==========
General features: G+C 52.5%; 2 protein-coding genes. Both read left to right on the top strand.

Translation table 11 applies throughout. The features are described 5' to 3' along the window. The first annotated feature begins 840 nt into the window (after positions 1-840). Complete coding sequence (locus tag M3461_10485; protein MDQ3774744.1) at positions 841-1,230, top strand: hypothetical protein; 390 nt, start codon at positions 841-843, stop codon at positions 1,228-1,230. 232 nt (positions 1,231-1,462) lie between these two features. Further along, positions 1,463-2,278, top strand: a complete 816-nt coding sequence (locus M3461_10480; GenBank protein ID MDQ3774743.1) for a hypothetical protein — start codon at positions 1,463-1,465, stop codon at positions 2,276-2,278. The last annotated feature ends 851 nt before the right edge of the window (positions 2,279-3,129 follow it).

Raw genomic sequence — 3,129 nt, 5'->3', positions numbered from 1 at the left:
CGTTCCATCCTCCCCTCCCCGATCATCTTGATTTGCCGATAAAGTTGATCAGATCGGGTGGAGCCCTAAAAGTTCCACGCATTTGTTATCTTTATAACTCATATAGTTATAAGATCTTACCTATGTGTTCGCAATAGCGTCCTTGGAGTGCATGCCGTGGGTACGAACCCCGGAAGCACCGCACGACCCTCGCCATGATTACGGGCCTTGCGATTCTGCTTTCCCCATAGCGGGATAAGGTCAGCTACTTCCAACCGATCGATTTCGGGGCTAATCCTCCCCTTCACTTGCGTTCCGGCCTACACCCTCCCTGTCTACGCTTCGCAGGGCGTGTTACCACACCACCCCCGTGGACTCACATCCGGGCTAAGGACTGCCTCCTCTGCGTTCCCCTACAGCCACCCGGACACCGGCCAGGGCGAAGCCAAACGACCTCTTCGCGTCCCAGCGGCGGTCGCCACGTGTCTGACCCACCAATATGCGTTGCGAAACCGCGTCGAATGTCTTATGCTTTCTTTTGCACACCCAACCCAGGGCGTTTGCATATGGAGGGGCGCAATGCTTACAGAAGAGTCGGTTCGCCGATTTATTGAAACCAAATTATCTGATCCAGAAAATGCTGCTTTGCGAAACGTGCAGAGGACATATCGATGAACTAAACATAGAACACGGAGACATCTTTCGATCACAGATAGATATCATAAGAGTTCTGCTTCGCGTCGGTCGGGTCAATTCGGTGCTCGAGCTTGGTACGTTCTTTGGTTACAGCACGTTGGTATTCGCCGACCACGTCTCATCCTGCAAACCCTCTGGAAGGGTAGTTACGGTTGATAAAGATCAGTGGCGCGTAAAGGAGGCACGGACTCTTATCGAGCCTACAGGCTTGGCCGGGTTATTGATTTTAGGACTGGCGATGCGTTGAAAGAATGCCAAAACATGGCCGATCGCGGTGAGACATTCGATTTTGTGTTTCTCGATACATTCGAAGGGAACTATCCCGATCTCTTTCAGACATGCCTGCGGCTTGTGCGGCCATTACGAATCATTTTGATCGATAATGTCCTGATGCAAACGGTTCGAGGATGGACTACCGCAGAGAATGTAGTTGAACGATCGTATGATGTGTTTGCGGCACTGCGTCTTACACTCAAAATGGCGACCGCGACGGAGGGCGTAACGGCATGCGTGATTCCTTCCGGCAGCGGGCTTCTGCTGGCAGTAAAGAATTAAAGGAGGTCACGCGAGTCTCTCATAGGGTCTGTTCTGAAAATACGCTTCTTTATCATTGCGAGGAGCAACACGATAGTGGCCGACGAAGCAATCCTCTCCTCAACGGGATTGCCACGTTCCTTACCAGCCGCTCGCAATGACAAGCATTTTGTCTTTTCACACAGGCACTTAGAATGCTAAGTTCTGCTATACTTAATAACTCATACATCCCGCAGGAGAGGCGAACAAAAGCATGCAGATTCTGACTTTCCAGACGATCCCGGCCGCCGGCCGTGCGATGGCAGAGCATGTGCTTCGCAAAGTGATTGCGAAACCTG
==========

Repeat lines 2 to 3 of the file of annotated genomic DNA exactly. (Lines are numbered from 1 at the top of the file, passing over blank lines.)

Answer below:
Translation table 11 applies throughout. The features are described 5' to 3' along the window. The first annotated feature begins 840 nt into the window (after positions 1-840). Complete coding sequence (locus tag M3461_10485; protein MDQ3774744.1) at positions 841-1,230, top strand: hypothetical protein; 390 nt, start codon at positions 841-843, stop codon at positions 1,228-1,230. 232 nt (positions 1,231-1,462) lie between these two features. Further along, positions 1,463-2,278, top strand: a complete 816-nt coding sequence (locus M3461_10480; GenBank protein ID MDQ3774743.1) for a hypothetical protein — start codon at positions 1,463-1,465, stop codon at positions 2,276-2,278. The last annotated feature ends 851 nt before the right edge of the window (positions 2,279-3,129 follow it).

Raw genomic sequence — 3,129 nt, 5'->3', positions numbered from 1 at the left: